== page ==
In fact, this time around the differential diagnosis is clear. While many things can cause the Earth to spike a fever – such as changes in solar irradiance, changes in the Earth’s orbit, or changes in the El Nino Southern Oscillation – in fact there is only one diagnosis consistent with Earth’s current fever. Starting about two centuries ago, Earth went on a high-Carb diet, that is, a carbon-based energy diet. We have been feeding coal, oil, and natural gas into our economy, and carbon dioxide into the atmosphere, in supersized proportions. Last year, we released 35 billion tons of Carbon Dioxide into the air, the Earth’s lungs, as part of the planet’s voracious carbon diet.

This diet will kill us if we don’t change our energy consumption patterns. There are much safer energy diets – solar power, wind power, hydropower, or even nuclear power if properly managed. There are even ways to consume high-carbon energy safely, a kind of power-plant dialysis known as Carbon Capture and Sequestration. In fact, there are many possible cures. It’s only the status quo that is unacceptable.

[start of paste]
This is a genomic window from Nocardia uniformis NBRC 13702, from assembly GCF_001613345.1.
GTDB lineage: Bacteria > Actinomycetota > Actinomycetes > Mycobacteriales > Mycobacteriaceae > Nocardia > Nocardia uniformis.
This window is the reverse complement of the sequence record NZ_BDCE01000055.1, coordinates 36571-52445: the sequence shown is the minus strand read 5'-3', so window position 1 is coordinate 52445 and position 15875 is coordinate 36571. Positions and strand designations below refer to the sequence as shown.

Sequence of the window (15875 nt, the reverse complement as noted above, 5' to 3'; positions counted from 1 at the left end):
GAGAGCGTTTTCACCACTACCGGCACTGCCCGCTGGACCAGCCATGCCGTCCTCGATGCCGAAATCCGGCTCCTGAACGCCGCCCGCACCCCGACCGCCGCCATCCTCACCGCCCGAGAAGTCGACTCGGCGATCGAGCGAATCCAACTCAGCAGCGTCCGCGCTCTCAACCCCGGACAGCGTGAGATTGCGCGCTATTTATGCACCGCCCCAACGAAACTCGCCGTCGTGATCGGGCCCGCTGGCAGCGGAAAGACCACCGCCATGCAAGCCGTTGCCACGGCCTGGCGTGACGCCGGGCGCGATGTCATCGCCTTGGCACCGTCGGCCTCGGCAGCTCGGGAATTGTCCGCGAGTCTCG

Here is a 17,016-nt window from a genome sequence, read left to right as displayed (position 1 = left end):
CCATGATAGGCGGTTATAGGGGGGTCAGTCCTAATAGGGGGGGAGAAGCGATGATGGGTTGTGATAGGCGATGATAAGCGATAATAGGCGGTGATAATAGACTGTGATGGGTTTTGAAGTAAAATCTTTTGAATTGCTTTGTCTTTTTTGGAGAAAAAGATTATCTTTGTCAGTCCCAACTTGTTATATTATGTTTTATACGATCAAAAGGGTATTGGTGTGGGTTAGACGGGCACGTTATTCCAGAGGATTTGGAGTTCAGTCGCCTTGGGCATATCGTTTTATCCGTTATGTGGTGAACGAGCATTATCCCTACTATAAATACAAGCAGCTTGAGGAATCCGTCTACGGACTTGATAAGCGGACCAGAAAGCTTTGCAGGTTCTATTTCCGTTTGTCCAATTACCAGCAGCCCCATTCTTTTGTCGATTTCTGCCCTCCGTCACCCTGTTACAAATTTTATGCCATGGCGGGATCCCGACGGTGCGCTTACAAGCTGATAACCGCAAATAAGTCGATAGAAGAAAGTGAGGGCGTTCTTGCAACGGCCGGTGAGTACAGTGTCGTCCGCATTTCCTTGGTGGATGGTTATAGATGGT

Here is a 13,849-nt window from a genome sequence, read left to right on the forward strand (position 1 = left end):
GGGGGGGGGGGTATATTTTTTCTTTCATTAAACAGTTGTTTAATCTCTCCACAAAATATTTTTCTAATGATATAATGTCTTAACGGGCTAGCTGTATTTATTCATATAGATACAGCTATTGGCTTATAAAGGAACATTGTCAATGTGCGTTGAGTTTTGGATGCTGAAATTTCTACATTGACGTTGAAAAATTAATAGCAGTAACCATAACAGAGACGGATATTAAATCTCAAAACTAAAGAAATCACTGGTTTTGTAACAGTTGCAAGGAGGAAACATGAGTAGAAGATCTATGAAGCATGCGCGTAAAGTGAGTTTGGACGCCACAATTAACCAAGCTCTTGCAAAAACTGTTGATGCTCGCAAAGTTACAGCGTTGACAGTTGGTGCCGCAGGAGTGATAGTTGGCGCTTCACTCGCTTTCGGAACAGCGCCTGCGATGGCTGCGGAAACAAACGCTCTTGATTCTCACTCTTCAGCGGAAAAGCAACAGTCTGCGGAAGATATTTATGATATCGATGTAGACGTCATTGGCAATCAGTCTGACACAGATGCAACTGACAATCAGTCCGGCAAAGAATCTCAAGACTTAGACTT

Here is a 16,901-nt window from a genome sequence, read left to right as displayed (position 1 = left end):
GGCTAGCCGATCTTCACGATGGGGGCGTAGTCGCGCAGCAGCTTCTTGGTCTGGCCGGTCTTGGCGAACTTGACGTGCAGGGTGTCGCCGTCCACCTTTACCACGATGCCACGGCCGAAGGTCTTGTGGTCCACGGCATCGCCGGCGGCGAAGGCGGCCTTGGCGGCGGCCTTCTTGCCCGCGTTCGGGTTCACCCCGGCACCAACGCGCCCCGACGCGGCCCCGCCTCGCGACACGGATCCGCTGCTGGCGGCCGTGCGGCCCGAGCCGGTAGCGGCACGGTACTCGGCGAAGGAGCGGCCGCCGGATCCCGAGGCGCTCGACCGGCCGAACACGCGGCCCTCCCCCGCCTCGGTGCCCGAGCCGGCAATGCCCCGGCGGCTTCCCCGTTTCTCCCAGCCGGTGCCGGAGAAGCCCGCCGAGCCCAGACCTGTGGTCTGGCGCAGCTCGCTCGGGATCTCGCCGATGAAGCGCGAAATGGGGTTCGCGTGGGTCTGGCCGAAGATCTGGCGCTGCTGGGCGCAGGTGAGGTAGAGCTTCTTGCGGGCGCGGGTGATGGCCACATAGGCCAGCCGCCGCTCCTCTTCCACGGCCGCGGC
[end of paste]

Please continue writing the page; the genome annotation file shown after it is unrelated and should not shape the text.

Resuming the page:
So today, on the day that you become a medical or research doctor, please also become a doctor of the planet. Please care for the world’s poor, the world’s unstable and suffering crisis zones, and the physical Earth itself, with the same rigor, professional care, and moral commitment that you will apply to your patients. You join the healing arts at a moment that the world needs your skills, passion, and virtue.

I feel confident that your patients, and our planet, will be safe in your hands. Go forth in excellence. Let me thank you again for this very high honor, to join your ranks today as a member of this treasured medical community. And most importantly, please accept my congratulations to all of you, friends, family, and especially graduates, of the Baylor College of Medicine Class of 2014.